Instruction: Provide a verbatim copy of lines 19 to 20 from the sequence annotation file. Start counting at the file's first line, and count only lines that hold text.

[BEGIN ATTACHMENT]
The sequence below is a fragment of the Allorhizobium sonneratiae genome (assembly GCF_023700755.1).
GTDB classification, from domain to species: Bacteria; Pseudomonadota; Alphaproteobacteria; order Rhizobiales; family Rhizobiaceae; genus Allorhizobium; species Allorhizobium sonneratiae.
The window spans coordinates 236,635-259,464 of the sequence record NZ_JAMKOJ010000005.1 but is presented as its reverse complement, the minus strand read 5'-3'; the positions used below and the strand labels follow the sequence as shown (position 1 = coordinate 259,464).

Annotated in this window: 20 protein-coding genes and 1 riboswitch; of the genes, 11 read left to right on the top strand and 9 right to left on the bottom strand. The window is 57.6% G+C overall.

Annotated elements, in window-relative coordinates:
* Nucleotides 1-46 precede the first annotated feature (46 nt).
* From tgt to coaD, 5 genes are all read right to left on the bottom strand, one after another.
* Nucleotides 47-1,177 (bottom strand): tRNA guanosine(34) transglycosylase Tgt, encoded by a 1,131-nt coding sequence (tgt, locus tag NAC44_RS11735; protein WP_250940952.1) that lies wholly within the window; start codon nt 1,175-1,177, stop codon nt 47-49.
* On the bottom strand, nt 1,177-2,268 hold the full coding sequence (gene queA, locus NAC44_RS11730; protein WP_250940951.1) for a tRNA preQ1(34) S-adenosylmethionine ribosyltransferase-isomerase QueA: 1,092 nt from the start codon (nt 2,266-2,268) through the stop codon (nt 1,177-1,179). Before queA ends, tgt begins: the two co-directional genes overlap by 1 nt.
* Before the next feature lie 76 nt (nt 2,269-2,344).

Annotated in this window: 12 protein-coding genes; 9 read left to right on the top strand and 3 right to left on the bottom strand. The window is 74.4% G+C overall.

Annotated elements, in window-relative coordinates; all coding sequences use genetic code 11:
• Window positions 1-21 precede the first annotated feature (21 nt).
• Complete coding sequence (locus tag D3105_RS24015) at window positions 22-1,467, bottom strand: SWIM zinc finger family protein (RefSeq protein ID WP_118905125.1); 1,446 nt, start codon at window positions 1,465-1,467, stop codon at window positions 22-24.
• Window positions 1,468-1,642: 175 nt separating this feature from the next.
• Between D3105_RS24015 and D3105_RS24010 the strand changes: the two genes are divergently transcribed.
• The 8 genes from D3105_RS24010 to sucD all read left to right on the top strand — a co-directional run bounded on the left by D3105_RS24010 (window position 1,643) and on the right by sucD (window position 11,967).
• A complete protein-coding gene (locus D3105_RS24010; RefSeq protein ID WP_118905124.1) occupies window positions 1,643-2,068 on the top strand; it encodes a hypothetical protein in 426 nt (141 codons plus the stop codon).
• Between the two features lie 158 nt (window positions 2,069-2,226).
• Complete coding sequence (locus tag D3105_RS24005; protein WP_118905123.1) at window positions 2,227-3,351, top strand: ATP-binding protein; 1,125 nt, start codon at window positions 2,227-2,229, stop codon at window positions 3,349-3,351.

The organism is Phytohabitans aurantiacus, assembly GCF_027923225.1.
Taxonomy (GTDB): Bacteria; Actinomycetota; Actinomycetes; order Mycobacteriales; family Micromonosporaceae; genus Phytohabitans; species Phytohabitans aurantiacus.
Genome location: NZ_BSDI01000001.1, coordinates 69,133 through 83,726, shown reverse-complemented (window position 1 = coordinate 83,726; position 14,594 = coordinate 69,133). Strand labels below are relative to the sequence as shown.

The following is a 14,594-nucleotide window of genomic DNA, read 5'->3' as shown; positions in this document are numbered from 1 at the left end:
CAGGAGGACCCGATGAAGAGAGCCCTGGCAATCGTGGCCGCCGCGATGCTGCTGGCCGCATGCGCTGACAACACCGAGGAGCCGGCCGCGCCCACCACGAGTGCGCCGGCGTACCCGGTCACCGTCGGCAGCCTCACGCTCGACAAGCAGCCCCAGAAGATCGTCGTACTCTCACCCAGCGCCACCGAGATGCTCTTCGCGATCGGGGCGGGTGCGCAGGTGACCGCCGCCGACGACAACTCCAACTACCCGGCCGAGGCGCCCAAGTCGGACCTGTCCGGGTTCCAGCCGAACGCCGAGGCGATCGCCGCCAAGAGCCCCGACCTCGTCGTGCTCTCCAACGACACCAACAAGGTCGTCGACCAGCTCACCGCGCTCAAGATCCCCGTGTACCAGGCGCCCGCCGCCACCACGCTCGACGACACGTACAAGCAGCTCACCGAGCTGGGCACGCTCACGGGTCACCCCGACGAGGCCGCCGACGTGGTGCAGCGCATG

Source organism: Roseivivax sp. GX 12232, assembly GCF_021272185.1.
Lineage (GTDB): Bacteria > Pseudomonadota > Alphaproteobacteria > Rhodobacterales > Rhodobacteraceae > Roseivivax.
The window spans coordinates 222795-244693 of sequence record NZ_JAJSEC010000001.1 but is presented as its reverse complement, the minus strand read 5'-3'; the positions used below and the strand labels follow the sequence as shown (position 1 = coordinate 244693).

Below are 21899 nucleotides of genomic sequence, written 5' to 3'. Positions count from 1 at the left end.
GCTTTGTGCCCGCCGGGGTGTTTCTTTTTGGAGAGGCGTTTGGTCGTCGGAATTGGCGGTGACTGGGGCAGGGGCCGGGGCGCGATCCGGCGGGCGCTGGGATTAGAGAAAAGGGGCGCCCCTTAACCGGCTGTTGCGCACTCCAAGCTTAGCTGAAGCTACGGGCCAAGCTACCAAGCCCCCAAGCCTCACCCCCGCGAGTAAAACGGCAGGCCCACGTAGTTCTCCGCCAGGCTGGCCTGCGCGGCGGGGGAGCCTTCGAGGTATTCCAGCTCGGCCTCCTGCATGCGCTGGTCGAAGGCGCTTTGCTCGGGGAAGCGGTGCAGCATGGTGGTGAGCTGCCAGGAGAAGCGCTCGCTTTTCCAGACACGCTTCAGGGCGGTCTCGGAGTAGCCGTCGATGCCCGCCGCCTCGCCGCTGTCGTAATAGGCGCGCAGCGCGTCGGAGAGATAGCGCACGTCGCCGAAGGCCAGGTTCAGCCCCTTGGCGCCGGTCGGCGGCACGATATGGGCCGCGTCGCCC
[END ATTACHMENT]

• Between the two features lie 158 nt (window positions 2,069-2,226).
• Complete coding sequence (locus tag D3105_RS24005; protein WP_118905123.1) at window positions 2,227-3,351, top strand: ATP-binding protein; 1,125 nt, start codon at window positions 2,227-2,229, stop codon at window positions 3,349-3,351.